The past two weeks have showcased political conventions convened to nominate candidates for the Presidency of the United States of America. The conventions are signature moments in American democracy (and a chance to party). But wait a minute: are American citizens governed by a democracy? No. The American system of government is a constitutional republic. Remember the Pledge of Allegiance we all took in grade school? – "And to the Republic for which it stands, one nation..."
The difference between a democracy and a constitutional republic is that a democracy sets law, based on the vote of the majority of citizens. A constitutional republic sets law by a constitution and representatives of the citizenry and power is separated from the people.
The Constitution of the United States' foundation was set upon the Bible, Magna Carta, and the Declaration of Independence. Loosely based on Christian principles found in the Bible, the founders of the United States believed the people to be weak, sinful, and corruptible, and therefore, unable to govern themselves. In 1789, when George Washington was elected the nation's first president, he won with no opposition, based on his hero status from the Revolutionary War. George Washington did not belong to a political party. In fact, initially there were no political parties during Washington's presidency.
As his administration began to shape American politics, two political parties developed - the Federalist Party and the Anti-Federalist Party for White males only. The Federalist Party (similar to today's Republican Party) believed in a strong national government and supported policies that favored bankers and the wealthy. The Anti-Federalist Party (similar to today's Democratic Party) believed that the Constitution should not give the national government unlimited power and supported policies that favored small business owners and farmers. The American two-party political structure was born.
In 1800, the property-owning requirements were lifted and the development of political parties changed direction. For the first time in the young history of America, the number of White males who could vote expanded significantly. The result was that political parties became more institutionalized to mobilize voters of each political bent.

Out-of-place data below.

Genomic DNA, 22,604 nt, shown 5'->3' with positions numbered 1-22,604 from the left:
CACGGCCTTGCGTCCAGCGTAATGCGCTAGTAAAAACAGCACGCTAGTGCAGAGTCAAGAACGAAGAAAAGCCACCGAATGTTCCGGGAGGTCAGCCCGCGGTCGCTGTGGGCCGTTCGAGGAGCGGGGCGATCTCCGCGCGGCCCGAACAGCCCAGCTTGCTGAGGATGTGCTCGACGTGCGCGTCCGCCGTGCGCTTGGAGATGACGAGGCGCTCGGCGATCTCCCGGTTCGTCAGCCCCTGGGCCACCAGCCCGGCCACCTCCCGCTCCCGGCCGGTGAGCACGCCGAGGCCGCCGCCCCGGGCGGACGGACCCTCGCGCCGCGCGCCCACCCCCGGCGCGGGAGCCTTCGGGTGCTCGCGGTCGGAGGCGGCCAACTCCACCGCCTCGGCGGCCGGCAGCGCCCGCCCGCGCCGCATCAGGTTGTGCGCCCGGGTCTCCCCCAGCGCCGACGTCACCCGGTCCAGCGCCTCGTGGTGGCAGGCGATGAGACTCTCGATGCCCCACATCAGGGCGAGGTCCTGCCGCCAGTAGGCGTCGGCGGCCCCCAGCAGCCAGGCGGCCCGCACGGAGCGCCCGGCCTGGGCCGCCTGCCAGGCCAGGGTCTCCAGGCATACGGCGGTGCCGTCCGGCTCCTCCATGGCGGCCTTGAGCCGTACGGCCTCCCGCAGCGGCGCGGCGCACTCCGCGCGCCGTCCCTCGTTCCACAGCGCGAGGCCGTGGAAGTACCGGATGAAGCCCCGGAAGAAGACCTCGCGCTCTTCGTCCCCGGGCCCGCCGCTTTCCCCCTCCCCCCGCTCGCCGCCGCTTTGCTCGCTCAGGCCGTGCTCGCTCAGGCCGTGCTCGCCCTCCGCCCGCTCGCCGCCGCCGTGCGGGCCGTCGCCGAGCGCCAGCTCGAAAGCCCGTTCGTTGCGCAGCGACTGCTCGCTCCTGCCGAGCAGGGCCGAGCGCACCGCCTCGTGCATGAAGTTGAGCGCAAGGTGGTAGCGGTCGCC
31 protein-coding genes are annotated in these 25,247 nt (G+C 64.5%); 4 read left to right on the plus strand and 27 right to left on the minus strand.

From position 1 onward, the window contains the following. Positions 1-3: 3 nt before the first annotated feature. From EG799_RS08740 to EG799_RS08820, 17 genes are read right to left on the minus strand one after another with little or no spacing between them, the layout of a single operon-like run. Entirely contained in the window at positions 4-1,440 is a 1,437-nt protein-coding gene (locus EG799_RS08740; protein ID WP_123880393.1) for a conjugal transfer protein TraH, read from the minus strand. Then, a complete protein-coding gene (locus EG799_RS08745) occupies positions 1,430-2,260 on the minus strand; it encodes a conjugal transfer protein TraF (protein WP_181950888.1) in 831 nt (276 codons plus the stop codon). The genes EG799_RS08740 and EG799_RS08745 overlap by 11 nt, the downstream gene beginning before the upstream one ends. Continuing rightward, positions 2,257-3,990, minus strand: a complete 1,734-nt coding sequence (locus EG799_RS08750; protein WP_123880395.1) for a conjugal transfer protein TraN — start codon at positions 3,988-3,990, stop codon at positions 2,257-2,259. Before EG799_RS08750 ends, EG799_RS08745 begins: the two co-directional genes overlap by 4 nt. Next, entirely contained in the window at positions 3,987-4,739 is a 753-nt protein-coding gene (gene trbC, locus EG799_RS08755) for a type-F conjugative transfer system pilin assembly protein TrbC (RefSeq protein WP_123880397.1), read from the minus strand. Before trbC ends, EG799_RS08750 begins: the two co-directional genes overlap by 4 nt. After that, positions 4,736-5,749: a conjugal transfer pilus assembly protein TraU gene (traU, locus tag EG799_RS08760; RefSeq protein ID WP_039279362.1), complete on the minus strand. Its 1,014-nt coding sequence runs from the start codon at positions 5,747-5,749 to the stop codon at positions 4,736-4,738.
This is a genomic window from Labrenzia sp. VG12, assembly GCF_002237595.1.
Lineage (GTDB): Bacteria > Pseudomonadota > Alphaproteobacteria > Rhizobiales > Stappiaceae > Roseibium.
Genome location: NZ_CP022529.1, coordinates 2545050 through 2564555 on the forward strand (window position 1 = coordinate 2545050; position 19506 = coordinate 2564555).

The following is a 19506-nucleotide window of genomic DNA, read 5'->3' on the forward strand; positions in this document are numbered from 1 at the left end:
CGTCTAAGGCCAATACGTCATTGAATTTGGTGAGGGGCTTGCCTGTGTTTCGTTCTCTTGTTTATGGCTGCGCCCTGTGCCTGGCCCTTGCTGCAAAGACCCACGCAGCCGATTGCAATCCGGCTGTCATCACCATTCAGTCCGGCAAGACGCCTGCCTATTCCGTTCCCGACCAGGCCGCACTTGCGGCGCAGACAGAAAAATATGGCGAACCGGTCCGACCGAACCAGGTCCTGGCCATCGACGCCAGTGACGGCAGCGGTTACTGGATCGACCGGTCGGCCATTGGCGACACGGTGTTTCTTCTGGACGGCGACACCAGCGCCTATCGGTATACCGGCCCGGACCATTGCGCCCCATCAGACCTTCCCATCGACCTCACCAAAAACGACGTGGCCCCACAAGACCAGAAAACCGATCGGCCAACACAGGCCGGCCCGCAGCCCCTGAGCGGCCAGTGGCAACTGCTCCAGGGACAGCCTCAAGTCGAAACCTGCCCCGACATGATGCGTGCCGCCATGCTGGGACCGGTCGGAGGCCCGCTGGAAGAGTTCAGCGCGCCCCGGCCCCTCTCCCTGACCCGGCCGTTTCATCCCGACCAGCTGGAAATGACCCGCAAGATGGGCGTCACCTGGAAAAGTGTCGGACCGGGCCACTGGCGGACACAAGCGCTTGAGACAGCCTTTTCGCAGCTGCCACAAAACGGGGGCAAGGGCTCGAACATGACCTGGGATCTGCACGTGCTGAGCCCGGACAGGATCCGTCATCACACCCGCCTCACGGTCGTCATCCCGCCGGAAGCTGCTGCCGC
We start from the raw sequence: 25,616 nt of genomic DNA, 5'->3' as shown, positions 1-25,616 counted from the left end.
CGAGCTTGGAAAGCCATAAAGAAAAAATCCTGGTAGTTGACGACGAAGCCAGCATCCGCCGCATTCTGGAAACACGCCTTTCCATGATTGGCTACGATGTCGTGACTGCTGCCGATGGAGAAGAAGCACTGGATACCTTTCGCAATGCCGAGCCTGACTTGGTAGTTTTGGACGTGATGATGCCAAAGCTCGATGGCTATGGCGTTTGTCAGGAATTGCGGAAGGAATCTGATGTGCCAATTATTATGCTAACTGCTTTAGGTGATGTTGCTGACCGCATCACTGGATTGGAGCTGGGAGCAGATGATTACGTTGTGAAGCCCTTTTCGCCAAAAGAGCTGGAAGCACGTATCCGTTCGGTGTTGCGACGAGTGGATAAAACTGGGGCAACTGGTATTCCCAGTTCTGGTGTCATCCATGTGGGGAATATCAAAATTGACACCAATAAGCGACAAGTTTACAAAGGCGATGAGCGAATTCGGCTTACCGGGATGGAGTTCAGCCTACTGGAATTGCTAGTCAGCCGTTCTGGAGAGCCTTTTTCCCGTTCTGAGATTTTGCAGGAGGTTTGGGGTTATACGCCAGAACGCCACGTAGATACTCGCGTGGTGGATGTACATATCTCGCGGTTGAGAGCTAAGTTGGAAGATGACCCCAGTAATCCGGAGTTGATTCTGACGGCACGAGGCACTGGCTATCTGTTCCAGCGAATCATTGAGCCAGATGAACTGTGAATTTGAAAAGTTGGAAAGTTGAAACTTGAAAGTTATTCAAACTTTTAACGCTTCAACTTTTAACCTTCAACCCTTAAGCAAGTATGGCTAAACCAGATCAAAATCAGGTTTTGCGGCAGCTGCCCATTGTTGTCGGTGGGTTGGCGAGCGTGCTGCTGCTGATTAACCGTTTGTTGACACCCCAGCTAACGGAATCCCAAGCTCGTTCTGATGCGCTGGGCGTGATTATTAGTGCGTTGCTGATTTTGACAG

By the 1830's, the two-party political system in America was firmly in place. Two-party or not two-party is the question. And is a two-party system democratic? History instructs us that the two-party model never lasts long. The Roman Republic was divided into two political parties, the Popularities and the Optimates. The Popularities (likened to today's Democrats) and the Optimates (likened to today's Republicans) pitted the population against one another. When Gaius Julius Caesar, popular among the people, defeated his rival Pompey, the Republic devolved into a dictatorship. Likewise, the American Civil War pitted brother and sister against brother and sister, led by the northern Republicans (now Democrats) and southern Democrats (now Republicans), nearly collapsing the nation. I had the honor of assisting in the formation of the Republic of South Africa in 1994, which permitted for the first time all races and ethnicities to freely participate in the democratic process, represented by multiple political parties. The system worked by opening the process to all parties that could garner at least 5 percent of the national vote in the political primaries. Such parties were placed on the ballot. The result was that more varied views of the people were represented by 14 political parties. The government of proportional representation made manifest the American words inscribed in the United States Constitution, "of the people and by the people."
Strong government and power to the people can co-exist. However, American politicians must truly believe that the American people can make intelligent decisions about their government, if properly educated. Neither the federal government nor the states should dominate the American political process. Therefore, political parties should do more at political conventions than party. Change is good.
Gary L. Flowers is executive director and CEO of the Black Leadership Forum. He is also a former fellow in the Institute of Politics at the Harvard University John F. Kennedy School of Government.